Let's take you back to the 80s when Mr Clarke was a young man trying to get into the clubs wearing his trainers. The doorman would shout "if you've got trainers on. Your not coming in!" But he loved trainers so much he thought I'm going to make my own shoe with a trainer sole that wouldn't get rejected. But the design was rejected because he was told people wouldn't wear a shoe with a trainer sole. But look how things have changed.
The story of the Yardie Boot
Although our version of the desert boot called the Yardie Boot first launched in 2015 on our website, it was actually conceived a lot earlier by the original Mr Clarke, Mr Uptown Yardie himself, whilst working as shoe designer for a major shoe company. Let's take you back to the 80s when Mr Clarke was a young man trying to get into the clubs wearing his trainers. The doorman would shout "if you've got trainers on. Your not coming in!"
But he loved trainers so much he thought I'm going to make my own shoe with a trainer sole that wouldn't get rejected. But the design was rejected because he was told they could not be made, and people wouldn't wear a shoe with a trainer sole. But look how things have changed.
Not being deterred Mr Uptown Yardie got a job cutting patterns and making orthopaedic shoes by day, and went back college in the evenings to learn how to make handmade shoes. Now being equipped with knowing how to make shoes from start to finish, no one could tell him his shoes could not be made.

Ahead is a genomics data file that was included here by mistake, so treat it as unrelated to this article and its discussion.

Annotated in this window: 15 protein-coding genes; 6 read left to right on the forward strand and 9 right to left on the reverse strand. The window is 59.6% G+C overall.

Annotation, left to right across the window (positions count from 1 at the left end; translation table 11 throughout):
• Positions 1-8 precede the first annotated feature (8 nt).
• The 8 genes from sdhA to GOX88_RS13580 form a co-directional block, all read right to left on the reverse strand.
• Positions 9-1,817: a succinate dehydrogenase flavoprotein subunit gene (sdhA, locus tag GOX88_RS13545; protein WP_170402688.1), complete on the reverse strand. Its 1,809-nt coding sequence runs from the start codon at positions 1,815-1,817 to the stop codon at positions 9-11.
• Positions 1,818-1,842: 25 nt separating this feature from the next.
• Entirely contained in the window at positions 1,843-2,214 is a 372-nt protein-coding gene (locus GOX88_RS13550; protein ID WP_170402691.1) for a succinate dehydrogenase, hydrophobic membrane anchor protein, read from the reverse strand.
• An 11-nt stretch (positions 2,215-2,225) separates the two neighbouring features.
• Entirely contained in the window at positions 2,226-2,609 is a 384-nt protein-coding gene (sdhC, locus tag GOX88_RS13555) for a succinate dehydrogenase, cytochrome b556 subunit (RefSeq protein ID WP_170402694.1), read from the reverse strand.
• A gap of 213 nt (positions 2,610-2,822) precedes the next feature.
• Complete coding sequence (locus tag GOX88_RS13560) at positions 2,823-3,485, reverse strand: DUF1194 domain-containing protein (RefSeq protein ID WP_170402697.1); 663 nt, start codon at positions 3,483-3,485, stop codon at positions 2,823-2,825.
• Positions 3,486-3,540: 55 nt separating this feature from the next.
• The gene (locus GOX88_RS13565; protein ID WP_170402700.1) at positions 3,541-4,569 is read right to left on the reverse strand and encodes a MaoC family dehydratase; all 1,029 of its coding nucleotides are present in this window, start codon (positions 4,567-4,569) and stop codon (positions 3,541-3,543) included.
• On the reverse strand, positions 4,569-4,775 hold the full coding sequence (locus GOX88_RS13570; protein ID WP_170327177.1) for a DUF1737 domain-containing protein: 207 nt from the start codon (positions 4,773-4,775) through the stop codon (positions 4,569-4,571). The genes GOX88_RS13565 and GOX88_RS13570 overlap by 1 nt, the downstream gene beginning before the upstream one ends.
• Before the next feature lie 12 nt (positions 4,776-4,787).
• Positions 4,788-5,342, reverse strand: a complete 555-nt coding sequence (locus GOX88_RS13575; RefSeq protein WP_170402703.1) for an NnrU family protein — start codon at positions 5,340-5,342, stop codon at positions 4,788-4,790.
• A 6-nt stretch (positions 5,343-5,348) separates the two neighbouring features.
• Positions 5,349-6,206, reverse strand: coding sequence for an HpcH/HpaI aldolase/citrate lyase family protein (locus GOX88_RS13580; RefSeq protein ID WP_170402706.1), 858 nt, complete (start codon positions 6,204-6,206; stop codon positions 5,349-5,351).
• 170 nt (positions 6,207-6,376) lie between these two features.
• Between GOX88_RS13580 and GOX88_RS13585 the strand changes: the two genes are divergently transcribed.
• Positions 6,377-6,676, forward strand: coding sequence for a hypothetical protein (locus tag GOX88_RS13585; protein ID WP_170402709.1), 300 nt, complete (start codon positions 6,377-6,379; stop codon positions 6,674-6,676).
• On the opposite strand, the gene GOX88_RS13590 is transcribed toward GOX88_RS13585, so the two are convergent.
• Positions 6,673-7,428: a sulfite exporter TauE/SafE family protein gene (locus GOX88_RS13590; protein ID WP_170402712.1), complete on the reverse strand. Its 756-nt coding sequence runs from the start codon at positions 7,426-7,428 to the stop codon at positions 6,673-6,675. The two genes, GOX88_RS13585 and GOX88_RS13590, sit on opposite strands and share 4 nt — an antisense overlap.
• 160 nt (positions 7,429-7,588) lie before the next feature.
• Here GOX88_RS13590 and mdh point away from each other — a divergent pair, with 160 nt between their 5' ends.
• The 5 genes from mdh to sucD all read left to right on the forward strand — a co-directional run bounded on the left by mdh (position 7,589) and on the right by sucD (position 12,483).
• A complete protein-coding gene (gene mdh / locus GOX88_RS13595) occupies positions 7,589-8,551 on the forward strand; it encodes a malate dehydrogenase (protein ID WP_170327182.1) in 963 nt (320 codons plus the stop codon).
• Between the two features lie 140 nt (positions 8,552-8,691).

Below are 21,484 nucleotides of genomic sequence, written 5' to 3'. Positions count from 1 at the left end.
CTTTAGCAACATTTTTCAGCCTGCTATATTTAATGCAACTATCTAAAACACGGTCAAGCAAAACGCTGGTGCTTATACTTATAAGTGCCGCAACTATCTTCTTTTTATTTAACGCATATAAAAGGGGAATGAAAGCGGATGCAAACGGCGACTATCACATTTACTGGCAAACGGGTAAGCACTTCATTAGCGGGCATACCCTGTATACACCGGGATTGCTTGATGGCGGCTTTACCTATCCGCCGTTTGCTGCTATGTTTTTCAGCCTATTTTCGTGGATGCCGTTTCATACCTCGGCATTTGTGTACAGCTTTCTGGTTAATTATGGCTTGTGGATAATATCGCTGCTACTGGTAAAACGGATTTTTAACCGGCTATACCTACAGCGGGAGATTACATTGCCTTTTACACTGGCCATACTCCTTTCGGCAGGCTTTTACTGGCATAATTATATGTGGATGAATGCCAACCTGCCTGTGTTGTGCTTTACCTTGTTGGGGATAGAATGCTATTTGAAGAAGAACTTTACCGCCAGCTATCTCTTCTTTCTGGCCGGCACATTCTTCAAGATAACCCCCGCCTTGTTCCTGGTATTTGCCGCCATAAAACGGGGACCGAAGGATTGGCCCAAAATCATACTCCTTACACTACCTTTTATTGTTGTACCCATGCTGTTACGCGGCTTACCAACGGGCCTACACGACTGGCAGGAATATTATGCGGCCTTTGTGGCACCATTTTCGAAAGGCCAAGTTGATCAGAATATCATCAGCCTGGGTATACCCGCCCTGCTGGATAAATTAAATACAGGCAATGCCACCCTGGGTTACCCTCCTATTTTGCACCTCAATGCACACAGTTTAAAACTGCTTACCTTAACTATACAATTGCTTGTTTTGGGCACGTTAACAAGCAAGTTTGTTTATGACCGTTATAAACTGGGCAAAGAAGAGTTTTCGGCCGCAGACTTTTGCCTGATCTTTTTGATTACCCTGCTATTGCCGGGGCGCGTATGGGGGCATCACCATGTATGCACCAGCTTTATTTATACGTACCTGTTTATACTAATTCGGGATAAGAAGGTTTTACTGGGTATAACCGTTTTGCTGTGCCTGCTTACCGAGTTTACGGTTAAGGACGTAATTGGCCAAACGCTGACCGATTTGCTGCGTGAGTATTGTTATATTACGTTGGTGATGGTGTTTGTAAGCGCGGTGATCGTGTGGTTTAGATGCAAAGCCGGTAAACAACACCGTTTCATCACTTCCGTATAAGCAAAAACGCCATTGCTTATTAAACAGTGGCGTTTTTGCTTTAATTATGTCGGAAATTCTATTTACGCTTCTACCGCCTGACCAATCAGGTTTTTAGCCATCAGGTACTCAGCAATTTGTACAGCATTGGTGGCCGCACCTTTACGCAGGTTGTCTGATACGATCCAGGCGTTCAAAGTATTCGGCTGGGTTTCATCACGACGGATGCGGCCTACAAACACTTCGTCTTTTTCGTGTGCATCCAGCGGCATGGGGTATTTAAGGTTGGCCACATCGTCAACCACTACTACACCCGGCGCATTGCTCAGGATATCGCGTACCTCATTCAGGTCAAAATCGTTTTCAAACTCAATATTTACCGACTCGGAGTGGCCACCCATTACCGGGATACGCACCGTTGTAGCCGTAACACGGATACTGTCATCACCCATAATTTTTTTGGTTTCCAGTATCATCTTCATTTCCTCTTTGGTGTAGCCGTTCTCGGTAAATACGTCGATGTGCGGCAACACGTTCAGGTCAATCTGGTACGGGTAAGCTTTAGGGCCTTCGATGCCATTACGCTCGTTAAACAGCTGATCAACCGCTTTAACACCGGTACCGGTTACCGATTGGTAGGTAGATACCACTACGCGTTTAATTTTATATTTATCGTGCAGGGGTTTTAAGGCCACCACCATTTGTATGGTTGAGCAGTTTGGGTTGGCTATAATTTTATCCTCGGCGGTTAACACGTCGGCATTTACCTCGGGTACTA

Fast forward to 2015 and the launch of the very first version of the Yardie Boot, which had the trainer or sports sole, with square cutouts in the heels, to give a trainer look. They were made in black and chocolate brown suede and sold like hot cakes.
In 2016, a chance meeting with Sir Lancelot Clark, that's without an E at the V&A was about to take the Yardie Boot to another level, in fact to another country. Jamaica. The idea was to collaborate with Uptown Yardie and Clark's to design a desert boot in Jamaica, for Jamaica and that could be exported to the rest of the world. It was something we were passionate about because we always wanted to give back to Jamaica as it is the inspiration behind our brand. Moreover its our heritage.
But things don't always work out they way we want and the project was pulled. We were determined to continue by ourselves which was a big challenge, as we were and still are a very small company with limited resources. However, with the help of JAMPRO an Agency of the Government of Jamaica’s Ministry of Industry, Commerce, Agriculture and Fisheries, we were able to find a factory in Kingston that could make the boots and an affordable price which would make the resell affordable.
We worked on this project for 2 years and funded it mostly ourselves and partly with support from a crowdfunder. In May 2018 we went to oversee the first production and unfortunately that's when things started to go wrong. For instance productions costs were going to be 4 times higher than initially agreed which would mean that our boot would be more expensive than our competitor. We would not be able to wholesale and it would be unaffordable for the Jamaican market. So we would not be able to achieve what we set out to do. Unfortunately with heavy hearts we had to pull out of the Jamaica project.
We received such a lot of support and wonderful messages from you, telling us to keep going. So we dusted ourselves off and looked at how we could continue to make the Yardie Boot, which took us 100 miles down the road from where we lived and right back to England. We still face some obstacles, there is a struggle at times; we have some suppliers who won't sell us materials. But that's not going to stop us!
We've never compromised on comfort and ensured that our Yardie Boots are made from a high grade leather. Our newest unisex collection comes in rust and sand/camo suede, with a hint of neon.
Go check them out here YardieBoots